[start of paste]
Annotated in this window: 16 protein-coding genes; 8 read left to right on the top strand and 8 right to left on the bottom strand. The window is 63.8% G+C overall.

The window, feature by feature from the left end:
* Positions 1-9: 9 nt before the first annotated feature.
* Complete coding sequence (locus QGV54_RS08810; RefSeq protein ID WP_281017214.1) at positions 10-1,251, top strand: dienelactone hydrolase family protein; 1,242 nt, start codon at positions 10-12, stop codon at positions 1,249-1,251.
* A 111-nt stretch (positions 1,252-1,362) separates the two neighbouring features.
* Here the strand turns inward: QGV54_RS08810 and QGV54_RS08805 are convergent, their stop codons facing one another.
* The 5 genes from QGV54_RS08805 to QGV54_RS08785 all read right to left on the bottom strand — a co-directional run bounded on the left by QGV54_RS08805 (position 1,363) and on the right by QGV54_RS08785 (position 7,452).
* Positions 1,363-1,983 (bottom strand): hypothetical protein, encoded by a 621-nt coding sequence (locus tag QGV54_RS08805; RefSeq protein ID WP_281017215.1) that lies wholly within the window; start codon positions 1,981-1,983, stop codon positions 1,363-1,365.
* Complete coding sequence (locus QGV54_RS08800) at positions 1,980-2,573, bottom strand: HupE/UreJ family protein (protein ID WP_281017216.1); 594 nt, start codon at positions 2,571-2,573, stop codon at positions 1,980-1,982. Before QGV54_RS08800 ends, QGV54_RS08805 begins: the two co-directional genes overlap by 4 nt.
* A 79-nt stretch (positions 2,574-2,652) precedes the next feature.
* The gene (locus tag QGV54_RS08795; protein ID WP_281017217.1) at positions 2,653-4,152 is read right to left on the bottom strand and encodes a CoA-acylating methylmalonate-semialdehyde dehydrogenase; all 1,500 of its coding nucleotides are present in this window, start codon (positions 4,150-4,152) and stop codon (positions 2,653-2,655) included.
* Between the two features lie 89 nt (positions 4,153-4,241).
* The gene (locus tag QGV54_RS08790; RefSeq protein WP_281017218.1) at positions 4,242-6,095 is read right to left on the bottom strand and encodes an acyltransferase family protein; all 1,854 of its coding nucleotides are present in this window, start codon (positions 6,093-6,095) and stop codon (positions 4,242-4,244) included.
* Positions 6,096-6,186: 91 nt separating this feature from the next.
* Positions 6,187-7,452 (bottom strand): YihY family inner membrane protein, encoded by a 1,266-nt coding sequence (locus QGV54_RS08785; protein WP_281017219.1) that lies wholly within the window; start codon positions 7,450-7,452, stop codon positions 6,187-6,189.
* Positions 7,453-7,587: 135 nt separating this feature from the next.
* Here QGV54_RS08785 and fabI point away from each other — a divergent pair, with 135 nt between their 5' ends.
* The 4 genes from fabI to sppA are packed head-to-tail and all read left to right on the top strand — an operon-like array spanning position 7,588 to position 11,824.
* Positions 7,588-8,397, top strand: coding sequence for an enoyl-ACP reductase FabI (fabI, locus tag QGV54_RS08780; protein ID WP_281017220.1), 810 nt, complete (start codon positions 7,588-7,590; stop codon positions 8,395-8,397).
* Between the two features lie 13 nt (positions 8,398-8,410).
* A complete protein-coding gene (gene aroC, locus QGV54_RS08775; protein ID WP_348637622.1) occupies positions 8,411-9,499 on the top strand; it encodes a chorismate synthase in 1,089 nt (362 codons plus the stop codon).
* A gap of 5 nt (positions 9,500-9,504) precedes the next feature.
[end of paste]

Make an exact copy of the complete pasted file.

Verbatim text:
Annotated in this window: 16 protein-coding genes; 8 read left to right on the top strand and 8 right to left on the bottom strand. The window is 63.8% G+C overall.

The window, feature by feature from the left end:
* Positions 1-9: 9 nt before the first annotated feature.
* Complete coding sequence (locus QGV54_RS08810; RefSeq protein ID WP_281017214.1) at positions 10-1,251, top strand: dienelactone hydrolase family protein; 1,242 nt, start codon at positions 10-12, stop codon at positions 1,249-1,251.
* A 111-nt stretch (positions 1,252-1,362) separates the two neighbouring features.
* Here the strand turns inward: QGV54_RS08810 and QGV54_RS08805 are convergent, their stop codons facing one another.
* The 5 genes from QGV54_RS08805 to QGV54_RS08785 all read right to left on the bottom strand — a co-directional run bounded on the left by QGV54_RS08805 (position 1,363) and on the right by QGV54_RS08785 (position 7,452).
* Positions 1,363-1,983 (bottom strand): hypothetical protein, encoded by a 621-nt coding sequence (locus tag QGV54_RS08805; RefSeq protein ID WP_281017215.1) that lies wholly within the window; start codon positions 1,981-1,983, stop codon positions 1,363-1,365.
* Complete coding sequence (locus QGV54_RS08800) at positions 1,980-2,573, bottom strand: HupE/UreJ family protein (protein ID WP_281017216.1); 594 nt, start codon at positions 2,571-2,573, stop codon at positions 1,980-1,982. Before QGV54_RS08800 ends, QGV54_RS08805 begins: the two co-directional genes overlap by 4 nt.
* A 79-nt stretch (positions 2,574-2,652) precedes the next feature.
* The gene (locus tag QGV54_RS08795; protein ID WP_281017217.1) at positions 2,653-4,152 is read right to left on the bottom strand and encodes a CoA-acylating methylmalonate-semialdehyde dehydrogenase; all 1,500 of its coding nucleotides are present in this window, start codon (positions 4,150-4,152) and stop codon (positions 2,653-2,655) included.
* Between the two features lie 89 nt (positions 4,153-4,241).
* The gene (locus tag QGV54_RS08790; RefSeq protein WP_281017218.1) at positions 4,242-6,095 is read right to left on the bottom strand and encodes an acyltransferase family protein; all 1,854 of its coding nucleotides are present in this window, start codon (positions 6,093-6,095) and stop codon (positions 4,242-4,244) included.
* Positions 6,096-6,186: 91 nt separating this feature from the next.
* Positions 6,187-7,452 (bottom strand): YihY family inner membrane protein, encoded by a 1,266-nt coding sequence (locus QGV54_RS08785; protein WP_281017219.1) that lies wholly within the window; start codon positions 7,450-7,452, stop codon positions 6,187-6,189.
* Positions 7,453-7,587: 135 nt separating this feature from the next.
* Here QGV54_RS08785 and fabI point away from each other — a divergent pair, with 135 nt between their 5' ends.
* The 4 genes from fabI to sppA are packed head-to-tail and all read left to right on the top strand — an operon-like array spanning position 7,588 to position 11,824.
* Positions 7,588-8,397, top strand: coding sequence for an enoyl-ACP reductase FabI (fabI, locus tag QGV54_RS08780; protein ID WP_281017220.1), 810 nt, complete (start codon positions 7,588-7,590; stop codon positions 8,395-8,397).
* Between the two features lie 13 nt (positions 8,398-8,410).
* A complete protein-coding gene (gene aroC, locus QGV54_RS08775; protein ID WP_348637622.1) occupies positions 8,411-9,499 on the top strand; it encodes a chorismate synthase in 1,089 nt (362 codons plus the stop codon).
* A gap of 5 nt (positions 9,500-9,504) precedes the next feature.